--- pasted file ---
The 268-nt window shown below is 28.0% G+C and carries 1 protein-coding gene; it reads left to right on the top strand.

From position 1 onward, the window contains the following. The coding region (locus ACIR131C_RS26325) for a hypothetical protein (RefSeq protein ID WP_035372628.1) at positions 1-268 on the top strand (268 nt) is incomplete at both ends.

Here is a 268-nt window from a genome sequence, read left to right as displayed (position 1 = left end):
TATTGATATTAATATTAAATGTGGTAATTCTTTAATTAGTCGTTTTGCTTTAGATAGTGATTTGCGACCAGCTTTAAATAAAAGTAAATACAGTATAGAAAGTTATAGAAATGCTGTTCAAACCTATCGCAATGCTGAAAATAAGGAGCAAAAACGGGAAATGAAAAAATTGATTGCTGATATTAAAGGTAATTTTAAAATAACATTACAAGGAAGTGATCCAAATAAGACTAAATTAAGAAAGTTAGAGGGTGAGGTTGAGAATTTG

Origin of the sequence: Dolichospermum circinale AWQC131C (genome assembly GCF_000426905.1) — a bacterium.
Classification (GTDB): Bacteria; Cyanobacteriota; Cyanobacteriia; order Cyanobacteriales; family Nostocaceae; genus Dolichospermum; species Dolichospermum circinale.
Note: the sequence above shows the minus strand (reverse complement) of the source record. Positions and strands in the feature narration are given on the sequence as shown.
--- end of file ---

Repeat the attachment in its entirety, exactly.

The 268-nt window shown below is 28.0% G+C and carries 1 protein-coding gene; it reads left to right on the top strand.

From position 1 onward, the window contains the following. The coding region (locus ACIR131C_RS26325) for a hypothetical protein (RefSeq protein ID WP_035372628.1) at positions 1-268 on the top strand (268 nt) is incomplete at both ends.

Here is a 268-nt window from a genome sequence, read left to right as displayed (position 1 = left end):
TATTGATATTAATATTAAATGTGGTAATTCTTTAATTAGTCGTTTTGCTTTAGATAGTGATTTGCGACCAGCTTTAAATAAAAGTAAATACAGTATAGAAAGTTATAGAAATGCTGTTCAAACCTATCGCAATGCTGAAAATAAGGAGCAAAAACGGGAAATGAAAAAATTGATTGCTGATATTAAAGGTAATTTTAAAATAACATTACAAGGAAGTGATCCAAATAAGACTAAATTAAGAAAGTTAGAGGGTGAGGTTGAGAATTTG

Origin of the sequence: Dolichospermum circinale AWQC131C (genome assembly GCF_000426905.1) — a bacterium.
Classification (GTDB): Bacteria; Cyanobacteriota; Cyanobacteriia; order Cyanobacteriales; family Nostocaceae; genus Dolichospermum; species Dolichospermum circinale.
Note: the sequence above shows the minus strand (reverse complement) of the source record. Positions and strands in the feature narration are given on the sequence as shown.